One thing about my TJ that drove me absolutely batty was the fact that the drain plug, no matter how much you sweet talked it, would never perfectly seal the opening in the oil pan. This resulted in very regular (every other day?) oil cleanings of my garage floor. So you might be able to imagine when the JK started to leave me little pictograms made of oil on the floor at around 8000 miles on the clock, I was less than amused. What can I say? I keeps it tidy. The JK’s drips weren’t coming from the oil pan, but the rear diff. No problem, I’m under warranty. I’ll just let the Jeep boffins take care of it. But the more I stared at it, the more I wondered why bother fixing a sub-par stamped metal part? Equipment failure can be an excuse to upgrade, even if the failure is just a simple gasket.
A heavy duty diff cover is a relatively ‘low cost/high protection gain’ product and as I looked around I saw many, many options. That ARB one sure is pretty, but after the rear bumper head ache I don’t know if I’m ready to trust anything from ARB just yet. Why the hell is the Mopar piece so much more expensive than everything else? The Riddler piece looks nice and I also really like the Poison Spyder Bombshell (both have recessed bolts & rounded construction). Too bad the PS diff cover won’t fit with an OEM track bar. In the end, the best bang for the buck was a cover from Solid Axle Industries. Not only was it on sale for $65 (beating out the next closest competitor on my list by over $30/axle), but it can actually withstand a .454 Casull at 30 yards.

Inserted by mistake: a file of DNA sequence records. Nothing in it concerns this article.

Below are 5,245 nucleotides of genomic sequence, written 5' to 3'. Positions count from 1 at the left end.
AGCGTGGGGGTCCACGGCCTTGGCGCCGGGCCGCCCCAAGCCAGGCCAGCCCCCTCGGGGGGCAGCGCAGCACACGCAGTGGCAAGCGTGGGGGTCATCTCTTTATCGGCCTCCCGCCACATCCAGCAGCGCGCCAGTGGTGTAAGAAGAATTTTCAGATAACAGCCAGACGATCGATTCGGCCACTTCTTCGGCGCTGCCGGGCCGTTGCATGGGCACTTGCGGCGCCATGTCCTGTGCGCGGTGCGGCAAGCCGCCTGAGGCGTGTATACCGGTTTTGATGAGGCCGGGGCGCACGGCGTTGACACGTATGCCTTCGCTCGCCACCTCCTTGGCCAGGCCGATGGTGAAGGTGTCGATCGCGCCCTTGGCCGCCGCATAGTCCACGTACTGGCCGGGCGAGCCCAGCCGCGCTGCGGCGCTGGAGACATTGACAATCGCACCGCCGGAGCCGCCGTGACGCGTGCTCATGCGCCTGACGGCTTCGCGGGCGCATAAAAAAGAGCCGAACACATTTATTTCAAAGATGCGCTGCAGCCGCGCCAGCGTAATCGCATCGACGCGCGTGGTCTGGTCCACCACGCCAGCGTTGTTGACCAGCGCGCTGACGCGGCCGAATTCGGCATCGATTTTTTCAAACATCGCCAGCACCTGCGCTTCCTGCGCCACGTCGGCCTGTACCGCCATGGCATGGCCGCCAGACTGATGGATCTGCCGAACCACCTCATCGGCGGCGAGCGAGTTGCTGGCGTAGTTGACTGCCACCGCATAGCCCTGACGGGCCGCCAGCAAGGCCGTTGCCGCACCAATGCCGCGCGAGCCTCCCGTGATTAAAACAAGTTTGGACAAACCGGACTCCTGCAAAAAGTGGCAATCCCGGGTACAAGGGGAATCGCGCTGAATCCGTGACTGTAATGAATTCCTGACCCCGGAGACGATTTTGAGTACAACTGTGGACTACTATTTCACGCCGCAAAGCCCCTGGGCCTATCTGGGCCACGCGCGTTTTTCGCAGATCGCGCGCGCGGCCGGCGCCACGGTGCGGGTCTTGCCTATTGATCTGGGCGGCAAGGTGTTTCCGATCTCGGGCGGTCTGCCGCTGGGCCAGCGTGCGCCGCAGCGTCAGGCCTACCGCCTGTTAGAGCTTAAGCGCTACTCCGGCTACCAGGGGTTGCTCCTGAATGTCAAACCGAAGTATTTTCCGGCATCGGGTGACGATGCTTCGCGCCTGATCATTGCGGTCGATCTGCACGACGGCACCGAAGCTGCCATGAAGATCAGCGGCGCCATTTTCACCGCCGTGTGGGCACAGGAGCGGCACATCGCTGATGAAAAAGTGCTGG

I took a look at this write up, called my buddy for a spare set of hands (Thank you Scott!), cued the theme music, and got to work.
Lately, regardless of the situation, my optimistic catch phrase seems to have become “hell, it’s only 8 bolts!” but in this situation, it actually applies. 10 bolts around the edge, 1 fill plug, 1 drain plug, and you are done. I CAREFULLY lined up the oil drain pan below the rear diff to catch the oil, and then slowly loosened the drain plug to try to prevent any spillage. The “oil” pouring out of the rear differential was absolutely disgusting. And when I say disgusting, I don’t mean it in a dainty ‘oh look, this oil is dirty’ kind of way. I’m talking the dregs of a port-a-john at the end of week long intense Burning Man Festival level of filth. What do the fine folks at the Jeep plant use to fill rear diffs? How the hell can it be THIS bad after only 8700 miles? I was so shocked at the black sludge pouring out that I didn’t even notice as it perfectly missed the oil drain pan and covered my floor in a shade of black that could have made Darth Vadar jump for joy.
With the “oil” drained and the spillage crisis averted, I popped 9 of the remaining 10 bolts. This next part is a trick I read on a forum, and let me tell you it is fan-freaking-tastic! With only the top bolt holding the cover on, I took a hammer to the cover to loosen it from the axle. After a few whacks, it popped with a very satisfying ping of metal but swung slowly back and forth on the top bolt that was left in. Had I had removed all 10 bolts instead of 9, that thing would have bounced off my gears and flown across the garage. Now pull that last bolt, grab your diff cover, and it’s time to take a look at your gears for the first time!